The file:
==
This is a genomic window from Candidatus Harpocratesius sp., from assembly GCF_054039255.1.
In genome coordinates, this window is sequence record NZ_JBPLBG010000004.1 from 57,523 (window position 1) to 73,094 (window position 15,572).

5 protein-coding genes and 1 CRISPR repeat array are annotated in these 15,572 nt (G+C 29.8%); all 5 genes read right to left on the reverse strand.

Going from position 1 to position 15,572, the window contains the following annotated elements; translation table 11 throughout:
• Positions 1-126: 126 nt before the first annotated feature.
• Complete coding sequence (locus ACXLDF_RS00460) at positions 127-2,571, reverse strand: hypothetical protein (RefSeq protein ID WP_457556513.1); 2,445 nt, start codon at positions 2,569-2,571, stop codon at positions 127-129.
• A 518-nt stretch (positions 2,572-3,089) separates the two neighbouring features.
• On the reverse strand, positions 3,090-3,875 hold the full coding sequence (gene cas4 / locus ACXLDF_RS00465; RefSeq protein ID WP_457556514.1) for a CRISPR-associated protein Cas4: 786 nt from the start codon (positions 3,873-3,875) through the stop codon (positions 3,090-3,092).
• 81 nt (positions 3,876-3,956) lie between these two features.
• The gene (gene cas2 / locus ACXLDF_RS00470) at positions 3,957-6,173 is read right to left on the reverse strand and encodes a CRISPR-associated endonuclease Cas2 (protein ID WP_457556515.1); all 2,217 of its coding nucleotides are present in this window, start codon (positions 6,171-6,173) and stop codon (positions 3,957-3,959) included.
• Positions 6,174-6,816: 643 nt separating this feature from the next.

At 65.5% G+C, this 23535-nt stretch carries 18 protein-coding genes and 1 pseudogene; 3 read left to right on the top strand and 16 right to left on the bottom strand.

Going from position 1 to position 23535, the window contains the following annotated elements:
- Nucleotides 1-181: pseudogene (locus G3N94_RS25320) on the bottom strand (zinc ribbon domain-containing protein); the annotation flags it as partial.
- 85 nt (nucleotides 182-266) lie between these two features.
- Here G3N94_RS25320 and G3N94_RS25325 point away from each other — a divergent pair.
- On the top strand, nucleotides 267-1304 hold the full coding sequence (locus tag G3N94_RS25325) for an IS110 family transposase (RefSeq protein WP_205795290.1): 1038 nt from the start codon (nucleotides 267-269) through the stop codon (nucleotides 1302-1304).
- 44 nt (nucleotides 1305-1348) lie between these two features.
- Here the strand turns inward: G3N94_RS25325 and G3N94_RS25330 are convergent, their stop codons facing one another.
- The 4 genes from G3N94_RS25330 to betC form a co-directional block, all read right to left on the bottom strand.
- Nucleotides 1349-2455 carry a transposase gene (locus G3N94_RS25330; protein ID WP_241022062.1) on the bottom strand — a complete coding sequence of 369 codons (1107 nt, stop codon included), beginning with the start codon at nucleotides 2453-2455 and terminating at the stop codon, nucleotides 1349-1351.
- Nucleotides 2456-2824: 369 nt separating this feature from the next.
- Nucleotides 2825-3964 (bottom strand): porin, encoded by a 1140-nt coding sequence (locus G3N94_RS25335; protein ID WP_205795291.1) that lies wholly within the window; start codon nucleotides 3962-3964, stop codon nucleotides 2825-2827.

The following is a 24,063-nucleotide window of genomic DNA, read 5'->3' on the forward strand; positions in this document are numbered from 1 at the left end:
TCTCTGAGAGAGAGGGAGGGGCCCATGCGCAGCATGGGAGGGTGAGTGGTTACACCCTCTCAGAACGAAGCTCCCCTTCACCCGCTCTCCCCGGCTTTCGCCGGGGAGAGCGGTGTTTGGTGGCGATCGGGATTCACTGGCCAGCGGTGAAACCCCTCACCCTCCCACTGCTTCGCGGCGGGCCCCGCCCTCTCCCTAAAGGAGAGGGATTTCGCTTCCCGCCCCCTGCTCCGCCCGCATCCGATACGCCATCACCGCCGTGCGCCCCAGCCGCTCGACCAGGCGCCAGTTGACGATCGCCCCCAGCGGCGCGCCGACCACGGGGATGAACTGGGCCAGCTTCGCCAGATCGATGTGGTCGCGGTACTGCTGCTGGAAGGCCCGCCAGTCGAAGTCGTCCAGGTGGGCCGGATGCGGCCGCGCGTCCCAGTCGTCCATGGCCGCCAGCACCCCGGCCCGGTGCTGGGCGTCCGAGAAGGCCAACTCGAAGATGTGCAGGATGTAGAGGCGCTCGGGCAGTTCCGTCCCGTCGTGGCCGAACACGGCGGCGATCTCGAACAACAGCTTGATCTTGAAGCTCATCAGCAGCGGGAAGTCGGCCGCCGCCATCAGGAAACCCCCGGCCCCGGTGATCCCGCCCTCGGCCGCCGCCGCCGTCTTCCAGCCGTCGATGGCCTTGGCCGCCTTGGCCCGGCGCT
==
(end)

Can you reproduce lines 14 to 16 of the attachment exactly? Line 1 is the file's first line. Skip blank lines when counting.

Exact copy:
- Nucleotides 1-181: pseudogene (locus G3N94_RS25320) on the bottom strand (zinc ribbon domain-containing protein); the annotation flags it as partial.
- 85 nt (nucleotides 182-266) lie between these two features.
- Here G3N94_RS25320 and G3N94_RS25325 point away from each other — a divergent pair.